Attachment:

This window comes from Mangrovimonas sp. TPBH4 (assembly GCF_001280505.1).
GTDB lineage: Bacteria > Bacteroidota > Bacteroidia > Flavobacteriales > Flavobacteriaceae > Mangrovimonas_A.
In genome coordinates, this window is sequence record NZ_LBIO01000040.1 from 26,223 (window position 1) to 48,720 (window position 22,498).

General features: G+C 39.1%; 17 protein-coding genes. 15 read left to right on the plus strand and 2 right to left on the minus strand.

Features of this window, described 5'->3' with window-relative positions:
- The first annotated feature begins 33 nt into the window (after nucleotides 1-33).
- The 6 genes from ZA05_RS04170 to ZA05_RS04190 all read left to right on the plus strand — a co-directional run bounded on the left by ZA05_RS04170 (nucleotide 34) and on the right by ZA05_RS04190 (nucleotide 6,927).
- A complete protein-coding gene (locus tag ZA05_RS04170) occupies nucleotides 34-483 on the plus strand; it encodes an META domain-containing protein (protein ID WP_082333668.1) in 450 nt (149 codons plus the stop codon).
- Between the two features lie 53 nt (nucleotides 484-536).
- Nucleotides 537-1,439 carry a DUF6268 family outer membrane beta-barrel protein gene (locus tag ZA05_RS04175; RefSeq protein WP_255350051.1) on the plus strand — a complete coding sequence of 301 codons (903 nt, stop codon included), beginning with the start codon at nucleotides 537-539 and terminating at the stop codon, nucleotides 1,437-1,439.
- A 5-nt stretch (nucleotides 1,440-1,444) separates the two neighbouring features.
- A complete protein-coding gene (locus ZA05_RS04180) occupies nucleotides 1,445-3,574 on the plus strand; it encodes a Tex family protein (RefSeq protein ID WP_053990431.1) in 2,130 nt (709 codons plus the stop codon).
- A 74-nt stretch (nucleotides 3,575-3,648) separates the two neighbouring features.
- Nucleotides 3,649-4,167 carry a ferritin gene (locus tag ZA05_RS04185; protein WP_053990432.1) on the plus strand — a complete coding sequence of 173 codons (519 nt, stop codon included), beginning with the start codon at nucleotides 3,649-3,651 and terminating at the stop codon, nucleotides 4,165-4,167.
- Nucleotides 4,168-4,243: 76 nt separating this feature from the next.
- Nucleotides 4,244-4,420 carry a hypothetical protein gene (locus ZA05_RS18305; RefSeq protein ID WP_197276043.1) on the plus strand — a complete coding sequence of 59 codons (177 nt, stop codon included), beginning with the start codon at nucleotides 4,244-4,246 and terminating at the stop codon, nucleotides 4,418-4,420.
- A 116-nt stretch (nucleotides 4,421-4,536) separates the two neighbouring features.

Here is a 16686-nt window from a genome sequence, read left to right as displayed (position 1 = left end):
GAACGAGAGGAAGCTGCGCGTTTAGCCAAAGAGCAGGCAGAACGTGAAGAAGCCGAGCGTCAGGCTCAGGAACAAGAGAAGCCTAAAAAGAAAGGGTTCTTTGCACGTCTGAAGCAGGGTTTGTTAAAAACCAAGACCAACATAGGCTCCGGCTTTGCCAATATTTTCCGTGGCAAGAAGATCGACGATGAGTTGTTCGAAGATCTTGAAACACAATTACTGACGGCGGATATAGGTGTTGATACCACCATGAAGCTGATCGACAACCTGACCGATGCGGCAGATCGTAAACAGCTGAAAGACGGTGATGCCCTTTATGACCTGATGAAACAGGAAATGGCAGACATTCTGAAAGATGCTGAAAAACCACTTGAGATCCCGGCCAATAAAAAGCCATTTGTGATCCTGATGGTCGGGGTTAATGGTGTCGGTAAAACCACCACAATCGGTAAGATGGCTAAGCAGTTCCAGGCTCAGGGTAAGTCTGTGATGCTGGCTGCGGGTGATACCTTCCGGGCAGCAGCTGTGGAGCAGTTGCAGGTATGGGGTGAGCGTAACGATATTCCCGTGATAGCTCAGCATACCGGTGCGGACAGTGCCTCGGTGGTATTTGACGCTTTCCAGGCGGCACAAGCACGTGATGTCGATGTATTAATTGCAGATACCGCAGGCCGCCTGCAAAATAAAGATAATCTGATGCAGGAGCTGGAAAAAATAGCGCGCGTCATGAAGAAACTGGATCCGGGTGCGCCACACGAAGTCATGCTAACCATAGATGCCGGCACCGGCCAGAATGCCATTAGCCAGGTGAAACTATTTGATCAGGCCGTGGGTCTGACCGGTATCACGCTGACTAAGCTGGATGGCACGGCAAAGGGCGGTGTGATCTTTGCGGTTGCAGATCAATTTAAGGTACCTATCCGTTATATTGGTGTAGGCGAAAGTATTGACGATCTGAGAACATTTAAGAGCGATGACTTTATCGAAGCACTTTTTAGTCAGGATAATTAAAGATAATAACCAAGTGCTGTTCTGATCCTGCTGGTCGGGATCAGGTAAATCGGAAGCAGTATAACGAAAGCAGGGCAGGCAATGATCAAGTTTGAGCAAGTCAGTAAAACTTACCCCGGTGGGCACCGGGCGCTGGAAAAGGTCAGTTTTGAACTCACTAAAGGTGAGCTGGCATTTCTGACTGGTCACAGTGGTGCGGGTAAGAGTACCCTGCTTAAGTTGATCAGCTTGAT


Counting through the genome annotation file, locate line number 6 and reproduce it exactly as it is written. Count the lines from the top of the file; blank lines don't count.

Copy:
- The first annotated feature begins 33 nt into the window (after nucleotides 1-33).